C++ Friend Functions

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A friend function of a class is defined outside that class' scope but it has the right to access all private and protected members of the class. Even though the prototypes for friend functions appear in the class definition, friends are not member functions.

A friend can be a function, function template, or member function, or a class or class template, in which case the entire class and all of its members are friends.

To declare a function as a friend of a class, precede the function prototype in the class definition with keyword friend as follows:

class Box
{
   double width;
public:
   double length;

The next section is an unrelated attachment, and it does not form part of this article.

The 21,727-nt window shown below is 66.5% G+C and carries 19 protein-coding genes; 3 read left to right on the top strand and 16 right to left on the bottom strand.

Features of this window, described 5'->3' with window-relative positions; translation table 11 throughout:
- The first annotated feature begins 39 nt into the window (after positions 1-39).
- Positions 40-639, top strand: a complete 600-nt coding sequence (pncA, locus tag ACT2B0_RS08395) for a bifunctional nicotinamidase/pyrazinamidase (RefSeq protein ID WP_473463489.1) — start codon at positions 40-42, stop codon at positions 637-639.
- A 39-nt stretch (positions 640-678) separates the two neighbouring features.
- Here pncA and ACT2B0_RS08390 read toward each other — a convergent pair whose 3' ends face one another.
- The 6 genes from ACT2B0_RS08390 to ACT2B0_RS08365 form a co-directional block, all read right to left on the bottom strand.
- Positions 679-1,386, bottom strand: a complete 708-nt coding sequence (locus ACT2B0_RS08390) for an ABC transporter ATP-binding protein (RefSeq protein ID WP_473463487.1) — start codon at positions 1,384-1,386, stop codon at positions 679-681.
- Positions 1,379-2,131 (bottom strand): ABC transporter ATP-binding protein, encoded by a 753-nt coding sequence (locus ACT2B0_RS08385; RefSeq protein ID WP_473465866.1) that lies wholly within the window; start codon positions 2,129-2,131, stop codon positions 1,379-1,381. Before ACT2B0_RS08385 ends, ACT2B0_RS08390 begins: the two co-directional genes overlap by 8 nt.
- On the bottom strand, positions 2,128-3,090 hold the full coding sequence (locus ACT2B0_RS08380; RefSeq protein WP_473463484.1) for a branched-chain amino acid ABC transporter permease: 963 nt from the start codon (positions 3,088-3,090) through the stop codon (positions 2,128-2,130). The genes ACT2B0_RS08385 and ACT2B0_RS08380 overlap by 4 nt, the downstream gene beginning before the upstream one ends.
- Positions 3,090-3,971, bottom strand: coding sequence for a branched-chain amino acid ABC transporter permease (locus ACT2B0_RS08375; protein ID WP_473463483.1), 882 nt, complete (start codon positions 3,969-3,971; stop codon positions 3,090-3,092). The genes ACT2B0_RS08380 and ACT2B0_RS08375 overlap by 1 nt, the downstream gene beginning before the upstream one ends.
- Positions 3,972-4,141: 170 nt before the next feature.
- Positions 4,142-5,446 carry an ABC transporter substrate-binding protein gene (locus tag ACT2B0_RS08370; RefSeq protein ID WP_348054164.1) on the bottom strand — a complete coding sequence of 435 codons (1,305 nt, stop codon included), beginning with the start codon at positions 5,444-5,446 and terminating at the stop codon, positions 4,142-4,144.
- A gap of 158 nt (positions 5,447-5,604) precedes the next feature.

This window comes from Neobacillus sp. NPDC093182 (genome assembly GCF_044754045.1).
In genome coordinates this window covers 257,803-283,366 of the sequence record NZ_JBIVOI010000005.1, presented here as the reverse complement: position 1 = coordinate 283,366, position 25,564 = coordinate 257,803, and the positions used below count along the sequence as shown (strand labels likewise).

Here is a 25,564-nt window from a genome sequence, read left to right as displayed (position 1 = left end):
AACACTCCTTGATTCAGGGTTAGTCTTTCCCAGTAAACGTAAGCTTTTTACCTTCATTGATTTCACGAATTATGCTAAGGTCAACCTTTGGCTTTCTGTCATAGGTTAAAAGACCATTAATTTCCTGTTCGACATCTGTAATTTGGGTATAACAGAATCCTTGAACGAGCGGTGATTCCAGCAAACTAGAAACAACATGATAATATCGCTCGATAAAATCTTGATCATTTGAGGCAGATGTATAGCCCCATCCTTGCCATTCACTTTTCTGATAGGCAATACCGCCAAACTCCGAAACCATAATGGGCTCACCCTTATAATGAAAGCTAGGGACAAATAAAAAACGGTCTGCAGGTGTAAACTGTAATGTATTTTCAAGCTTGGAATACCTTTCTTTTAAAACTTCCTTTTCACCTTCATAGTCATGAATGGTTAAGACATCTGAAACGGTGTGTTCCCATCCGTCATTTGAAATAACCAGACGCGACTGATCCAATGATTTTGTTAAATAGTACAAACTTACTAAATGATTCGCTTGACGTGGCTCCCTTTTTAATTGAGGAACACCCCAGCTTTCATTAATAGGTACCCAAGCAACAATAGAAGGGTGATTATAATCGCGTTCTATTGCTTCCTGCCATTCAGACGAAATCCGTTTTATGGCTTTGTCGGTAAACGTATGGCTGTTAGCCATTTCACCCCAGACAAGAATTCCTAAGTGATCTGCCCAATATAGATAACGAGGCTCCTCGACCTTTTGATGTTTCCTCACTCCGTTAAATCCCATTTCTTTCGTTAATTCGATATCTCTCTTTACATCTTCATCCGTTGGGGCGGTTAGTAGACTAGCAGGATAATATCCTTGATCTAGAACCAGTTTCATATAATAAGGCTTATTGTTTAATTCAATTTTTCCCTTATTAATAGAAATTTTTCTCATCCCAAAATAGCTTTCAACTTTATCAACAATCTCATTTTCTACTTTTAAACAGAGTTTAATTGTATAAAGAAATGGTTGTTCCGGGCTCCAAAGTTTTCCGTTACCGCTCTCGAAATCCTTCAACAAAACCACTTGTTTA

friend void printWidth( Box box );
   void setWidth( double wid );
};

To declare all member functions of class ClassTwo as friends of class ClassOne, place a following declaration in the definition of class ClassOne:

friend class ClassTwo;

Consider the following program:

#include <iostream>
 
using namespace std;
 
class Box
{
   double width;
public:
   friend void printWidth( Box box );
   void setWidth( double wid );
};

// Member function definition
void Box::setWidth( double wid )
{
    width = wid;
}

// Note: printWidth() is not a member function of any class.
void printWidth( Box box )
{
   /* Because setWidth() is a friend of Box, it can
    directly access any member of this class */
   cout << "Width of box : " << box.width <<endl;
}
 
// Main function for the program
int main( )
{
   Box box;
 
   // set box width without member function
   box.setWidth(10.0);
   
   // Use friend function to print the wdith.
   printWidth( box );
 
   return 0;
}

When the above code is compiled and executed, it produces the following result:

Width of box : 10



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